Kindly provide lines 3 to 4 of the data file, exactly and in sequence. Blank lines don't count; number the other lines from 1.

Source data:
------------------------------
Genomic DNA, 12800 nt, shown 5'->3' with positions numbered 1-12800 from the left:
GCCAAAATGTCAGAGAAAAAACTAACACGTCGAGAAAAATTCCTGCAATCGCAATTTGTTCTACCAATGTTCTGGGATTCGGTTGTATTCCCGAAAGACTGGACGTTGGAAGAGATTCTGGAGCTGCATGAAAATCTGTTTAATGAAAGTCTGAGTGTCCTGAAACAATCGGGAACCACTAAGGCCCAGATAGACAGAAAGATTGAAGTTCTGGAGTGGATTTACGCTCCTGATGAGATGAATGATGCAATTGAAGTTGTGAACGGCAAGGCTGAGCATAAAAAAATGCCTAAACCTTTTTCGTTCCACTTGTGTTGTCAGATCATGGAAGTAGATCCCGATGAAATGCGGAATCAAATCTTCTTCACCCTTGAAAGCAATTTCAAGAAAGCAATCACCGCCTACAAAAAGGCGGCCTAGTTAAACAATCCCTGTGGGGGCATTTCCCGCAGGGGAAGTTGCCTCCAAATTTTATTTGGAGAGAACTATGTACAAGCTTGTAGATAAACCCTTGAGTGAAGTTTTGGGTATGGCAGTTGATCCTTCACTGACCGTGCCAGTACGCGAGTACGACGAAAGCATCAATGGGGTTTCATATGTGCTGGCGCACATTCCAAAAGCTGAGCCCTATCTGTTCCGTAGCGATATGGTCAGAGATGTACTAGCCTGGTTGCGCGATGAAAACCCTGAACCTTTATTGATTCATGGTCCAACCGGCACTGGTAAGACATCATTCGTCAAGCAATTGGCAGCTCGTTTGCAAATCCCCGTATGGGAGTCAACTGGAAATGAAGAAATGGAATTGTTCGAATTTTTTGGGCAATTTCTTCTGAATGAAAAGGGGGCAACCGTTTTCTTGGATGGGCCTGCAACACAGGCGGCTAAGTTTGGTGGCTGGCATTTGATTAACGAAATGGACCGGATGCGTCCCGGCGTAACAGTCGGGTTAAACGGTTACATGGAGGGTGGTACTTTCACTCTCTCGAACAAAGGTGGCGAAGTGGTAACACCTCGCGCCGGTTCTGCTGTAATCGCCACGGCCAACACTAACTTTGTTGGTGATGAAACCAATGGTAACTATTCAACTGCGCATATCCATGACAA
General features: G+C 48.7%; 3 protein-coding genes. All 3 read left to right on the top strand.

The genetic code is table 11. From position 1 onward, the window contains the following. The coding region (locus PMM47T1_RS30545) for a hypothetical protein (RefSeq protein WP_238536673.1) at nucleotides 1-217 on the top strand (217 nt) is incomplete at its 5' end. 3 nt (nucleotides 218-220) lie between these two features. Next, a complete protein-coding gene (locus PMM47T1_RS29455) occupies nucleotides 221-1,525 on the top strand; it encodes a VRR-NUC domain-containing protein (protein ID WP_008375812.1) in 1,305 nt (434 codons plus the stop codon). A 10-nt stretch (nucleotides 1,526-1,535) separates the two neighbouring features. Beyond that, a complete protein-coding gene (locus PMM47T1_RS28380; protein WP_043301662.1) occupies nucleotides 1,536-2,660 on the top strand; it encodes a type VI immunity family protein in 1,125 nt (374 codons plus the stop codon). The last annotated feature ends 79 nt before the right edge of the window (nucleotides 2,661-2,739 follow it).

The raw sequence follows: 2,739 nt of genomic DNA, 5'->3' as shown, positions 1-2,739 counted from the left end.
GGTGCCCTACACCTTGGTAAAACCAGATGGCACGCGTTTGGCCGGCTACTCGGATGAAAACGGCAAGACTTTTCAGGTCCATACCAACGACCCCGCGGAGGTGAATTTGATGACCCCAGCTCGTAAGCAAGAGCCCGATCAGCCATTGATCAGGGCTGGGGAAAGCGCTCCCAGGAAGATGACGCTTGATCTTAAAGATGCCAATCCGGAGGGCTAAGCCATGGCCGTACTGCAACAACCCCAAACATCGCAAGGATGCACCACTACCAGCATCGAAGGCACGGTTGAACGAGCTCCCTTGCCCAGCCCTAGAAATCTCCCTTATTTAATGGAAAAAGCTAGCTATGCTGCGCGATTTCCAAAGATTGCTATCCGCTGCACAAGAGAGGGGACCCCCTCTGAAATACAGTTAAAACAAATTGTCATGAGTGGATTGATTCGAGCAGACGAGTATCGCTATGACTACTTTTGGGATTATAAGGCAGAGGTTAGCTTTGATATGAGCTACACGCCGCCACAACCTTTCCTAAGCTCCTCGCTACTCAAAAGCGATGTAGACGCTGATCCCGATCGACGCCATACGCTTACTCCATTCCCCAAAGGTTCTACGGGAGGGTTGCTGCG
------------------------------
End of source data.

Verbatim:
General features: G+C 48.7%; 3 protein-coding genes. All 3 read left to right on the top strand.

The genetic code is table 11. From position 1 onward, the window contains the following. The coding region (locus PMM47T1_RS30545) for a hypothetical protein (RefSeq protein WP_238536673.1) at nucleotides 1-217 on the top strand (217 nt) is incomplete at its 5' end. 3 nt (nucleotides 218-220) lie between these two features. Next, a complete protein-coding gene (locus PMM47T1_RS29455) occupies nucleotides 221-1,525 on the top strand; it encodes a VRR-NUC domain-containing protein (protein ID WP_008375812.1) in 1,305 nt (434 codons plus the stop codon). A 10-nt stretch (nucleotides 1,526-1,535) separates the two neighbouring features. Beyond that, a complete protein-coding gene (locus PMM47T1_RS28380; protein WP_043301662.1) occupies nucleotides 1,536-2,660 on the top strand; it encodes a type VI immunity family protein in 1,125 nt (374 codons plus the stop codon). The last annotated feature ends 79 nt before the right edge of the window (nucleotides 2,661-2,739 follow it).